ONEIDA COUNTY (WAOW) -- A legal battle nearly kept snowmobilers off some Oneida County trails this winter. Snowmobiling is a $30 million a year industry for the Oneida County area.
So a resolution to keep trails open is giving some relief to people who rely on it.
"I know our business here, if there is no snowmobiling, I might as well lock our doors in the winter," says Steve Moran, president of the Oneida County snowmobiling council.
Oneida County shares its trails with private landowners.
And earlier this week the county's lawyers say the contract to keep the trails open raised some red flags.
"Mainly the liabilities we thought were an issue, dealt with the county being responsible for liability that happens on the trail even when the times when snowmobilers weren't using the trail," says Oneida County attorney Brian Desmond.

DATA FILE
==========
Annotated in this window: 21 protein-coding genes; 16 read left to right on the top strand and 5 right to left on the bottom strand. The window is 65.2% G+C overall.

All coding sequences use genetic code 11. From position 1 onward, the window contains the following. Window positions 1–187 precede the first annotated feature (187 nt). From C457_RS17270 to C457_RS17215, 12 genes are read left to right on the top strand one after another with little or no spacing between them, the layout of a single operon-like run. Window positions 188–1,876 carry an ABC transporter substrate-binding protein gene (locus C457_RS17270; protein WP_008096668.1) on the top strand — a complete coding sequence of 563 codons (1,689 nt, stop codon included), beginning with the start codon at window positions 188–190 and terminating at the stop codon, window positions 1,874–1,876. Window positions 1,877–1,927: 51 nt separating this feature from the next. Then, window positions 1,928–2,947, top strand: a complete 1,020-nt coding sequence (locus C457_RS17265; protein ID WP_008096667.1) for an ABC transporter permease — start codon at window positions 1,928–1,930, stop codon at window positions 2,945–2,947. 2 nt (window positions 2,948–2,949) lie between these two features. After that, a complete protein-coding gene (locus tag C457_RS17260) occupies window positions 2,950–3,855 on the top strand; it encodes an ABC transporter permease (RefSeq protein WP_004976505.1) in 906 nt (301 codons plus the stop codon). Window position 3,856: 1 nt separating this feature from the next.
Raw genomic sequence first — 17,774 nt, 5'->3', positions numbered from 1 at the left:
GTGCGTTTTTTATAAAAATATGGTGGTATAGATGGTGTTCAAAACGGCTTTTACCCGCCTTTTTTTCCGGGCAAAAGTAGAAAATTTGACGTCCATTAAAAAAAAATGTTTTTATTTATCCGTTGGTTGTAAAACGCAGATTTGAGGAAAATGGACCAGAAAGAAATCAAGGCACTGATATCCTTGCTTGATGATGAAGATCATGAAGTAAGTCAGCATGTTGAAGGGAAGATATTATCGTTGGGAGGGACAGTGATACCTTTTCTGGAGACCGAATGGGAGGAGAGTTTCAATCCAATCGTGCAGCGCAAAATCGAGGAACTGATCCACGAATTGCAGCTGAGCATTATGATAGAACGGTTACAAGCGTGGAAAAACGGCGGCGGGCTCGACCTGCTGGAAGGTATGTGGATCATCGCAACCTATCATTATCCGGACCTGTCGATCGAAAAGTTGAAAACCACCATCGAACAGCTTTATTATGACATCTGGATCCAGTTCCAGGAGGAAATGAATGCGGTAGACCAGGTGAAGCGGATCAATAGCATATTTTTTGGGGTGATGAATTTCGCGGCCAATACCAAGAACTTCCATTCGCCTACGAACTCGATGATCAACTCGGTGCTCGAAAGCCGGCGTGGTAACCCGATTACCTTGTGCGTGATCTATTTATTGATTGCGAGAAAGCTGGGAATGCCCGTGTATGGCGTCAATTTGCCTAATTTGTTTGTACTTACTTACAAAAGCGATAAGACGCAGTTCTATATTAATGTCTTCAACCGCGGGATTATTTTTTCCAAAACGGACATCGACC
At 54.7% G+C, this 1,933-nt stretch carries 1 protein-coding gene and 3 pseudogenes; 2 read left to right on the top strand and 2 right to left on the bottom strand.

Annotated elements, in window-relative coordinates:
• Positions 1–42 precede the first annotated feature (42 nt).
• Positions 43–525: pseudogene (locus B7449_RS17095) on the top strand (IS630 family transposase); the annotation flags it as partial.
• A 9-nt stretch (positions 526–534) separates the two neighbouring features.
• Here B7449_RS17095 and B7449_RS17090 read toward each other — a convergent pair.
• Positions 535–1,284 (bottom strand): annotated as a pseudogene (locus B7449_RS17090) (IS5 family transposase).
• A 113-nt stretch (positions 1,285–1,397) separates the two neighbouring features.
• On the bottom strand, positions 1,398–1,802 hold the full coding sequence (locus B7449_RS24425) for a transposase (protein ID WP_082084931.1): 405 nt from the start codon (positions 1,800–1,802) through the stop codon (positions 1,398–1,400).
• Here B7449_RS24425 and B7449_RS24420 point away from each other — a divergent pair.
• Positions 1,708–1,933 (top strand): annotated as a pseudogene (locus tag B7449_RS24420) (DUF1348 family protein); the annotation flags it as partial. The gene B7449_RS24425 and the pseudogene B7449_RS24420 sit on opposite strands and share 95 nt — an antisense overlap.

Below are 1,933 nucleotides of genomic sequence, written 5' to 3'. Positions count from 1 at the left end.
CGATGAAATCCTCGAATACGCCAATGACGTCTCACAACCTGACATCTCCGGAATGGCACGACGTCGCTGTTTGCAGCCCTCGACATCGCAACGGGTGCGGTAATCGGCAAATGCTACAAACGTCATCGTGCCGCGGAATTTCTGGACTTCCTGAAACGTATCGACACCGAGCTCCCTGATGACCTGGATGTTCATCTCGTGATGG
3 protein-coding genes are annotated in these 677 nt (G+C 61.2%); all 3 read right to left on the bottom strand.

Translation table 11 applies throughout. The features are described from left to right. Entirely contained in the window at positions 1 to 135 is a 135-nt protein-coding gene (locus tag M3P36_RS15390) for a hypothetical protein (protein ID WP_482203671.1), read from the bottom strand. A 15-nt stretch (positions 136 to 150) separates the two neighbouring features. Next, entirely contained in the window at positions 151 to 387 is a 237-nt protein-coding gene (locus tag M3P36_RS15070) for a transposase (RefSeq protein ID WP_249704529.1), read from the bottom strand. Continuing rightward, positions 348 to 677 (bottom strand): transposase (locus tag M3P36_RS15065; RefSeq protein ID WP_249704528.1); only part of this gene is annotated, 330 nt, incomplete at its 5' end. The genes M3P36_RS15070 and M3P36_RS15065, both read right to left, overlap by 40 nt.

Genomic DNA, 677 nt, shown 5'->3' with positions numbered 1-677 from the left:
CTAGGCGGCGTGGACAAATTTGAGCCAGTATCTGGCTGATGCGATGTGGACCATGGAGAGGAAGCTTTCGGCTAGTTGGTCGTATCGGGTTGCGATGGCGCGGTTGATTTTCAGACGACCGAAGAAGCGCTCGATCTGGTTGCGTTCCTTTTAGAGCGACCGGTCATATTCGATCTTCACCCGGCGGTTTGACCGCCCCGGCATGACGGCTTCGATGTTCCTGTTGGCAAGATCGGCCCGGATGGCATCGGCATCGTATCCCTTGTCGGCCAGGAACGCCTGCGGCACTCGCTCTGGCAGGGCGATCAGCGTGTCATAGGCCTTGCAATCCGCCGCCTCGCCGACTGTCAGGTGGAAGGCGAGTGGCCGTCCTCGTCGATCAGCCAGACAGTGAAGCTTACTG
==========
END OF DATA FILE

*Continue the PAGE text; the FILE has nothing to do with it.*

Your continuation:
Desmond says the county would be liable for any injuries on the trails. So county officials agreed to buy an insurance policy.
"The county would most likely be the party in any kind of lawsuit. Try to minimize the risks for the county.The county's lawyers say they never wanted to shut down the trails, they just wanted to make sure the county knew how they were liable," says Desmond.
The forestry department says its vital the trails stay open.
"There are several businesses where snowmobiling is the make or break issue as far as their personal income for the year and they depend on it heavily," says John Bilogan, forestry director for Oneida County.
Moran says the agreement takes some weight off the tourism industry's shoulders.
"This area is known for some of the best snowmobiling in the state, and we'd like to keep it that way," he says.